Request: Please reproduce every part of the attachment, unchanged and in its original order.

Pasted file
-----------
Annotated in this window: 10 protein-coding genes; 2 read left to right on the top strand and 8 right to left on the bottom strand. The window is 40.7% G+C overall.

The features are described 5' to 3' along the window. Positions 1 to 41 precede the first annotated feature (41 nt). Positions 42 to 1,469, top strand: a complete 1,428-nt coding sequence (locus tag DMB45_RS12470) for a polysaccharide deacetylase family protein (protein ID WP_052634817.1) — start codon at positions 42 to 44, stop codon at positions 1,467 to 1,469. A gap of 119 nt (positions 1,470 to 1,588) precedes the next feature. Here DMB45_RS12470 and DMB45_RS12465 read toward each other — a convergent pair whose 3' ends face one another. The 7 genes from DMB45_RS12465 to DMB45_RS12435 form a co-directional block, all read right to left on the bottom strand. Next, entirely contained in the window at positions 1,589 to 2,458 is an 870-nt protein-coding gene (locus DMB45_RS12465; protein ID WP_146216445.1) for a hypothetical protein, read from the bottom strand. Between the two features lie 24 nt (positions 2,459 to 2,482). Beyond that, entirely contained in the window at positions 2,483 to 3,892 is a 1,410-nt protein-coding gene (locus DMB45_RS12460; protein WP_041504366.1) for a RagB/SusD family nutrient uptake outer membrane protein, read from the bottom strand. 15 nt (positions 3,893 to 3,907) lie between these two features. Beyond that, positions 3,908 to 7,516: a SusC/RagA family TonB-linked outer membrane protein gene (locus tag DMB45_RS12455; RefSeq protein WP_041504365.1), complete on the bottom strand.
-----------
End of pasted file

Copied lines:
Annotated in this window: 10 protein-coding genes; 2 read left to right on the top strand and 8 right to left on the bottom strand. The window is 40.7% G+C overall.

The features are described 5' to 3' along the window. Positions 1 to 41 precede the first annotated feature (41 nt). Positions 42 to 1,469, top strand: a complete 1,428-nt coding sequence (locus tag DMB45_RS12470) for a polysaccharide deacetylase family protein (protein ID WP_052634817.1) — start codon at positions 42 to 44, stop codon at positions 1,467 to 1,469. A gap of 119 nt (positions 1,470 to 1,588) precedes the next feature. Here DMB45_RS12470 and DMB45_RS12465 read toward each other — a convergent pair whose 3' ends face one another. The 7 genes from DMB45_RS12465 to DMB45_RS12435 form a co-directional block, all read right to left on the bottom strand. Next, entirely contained in the window at positions 1,589 to 2,458 is an 870-nt protein-coding gene (locus DMB45_RS12465; protein ID WP_146216445.1) for a hypothetical protein, read from the bottom strand. Between the two features lie 24 nt (positions 2,459 to 2,482). Beyond that, entirely contained in the window at positions 2,483 to 3,892 is a 1,410-nt protein-coding gene (locus DMB45_RS12460; protein WP_041504366.1) for a RagB/SusD family nutrient uptake outer membrane protein, read from the bottom strand. 15 nt (positions 3,893 to 3,907) lie between these two features. Beyond that, positions 3,908 to 7,516: a SusC/RagA family TonB-linked outer membrane protein gene (locus tag DMB45_RS12455; RefSeq protein WP_041504365.1), complete on the bottom strand.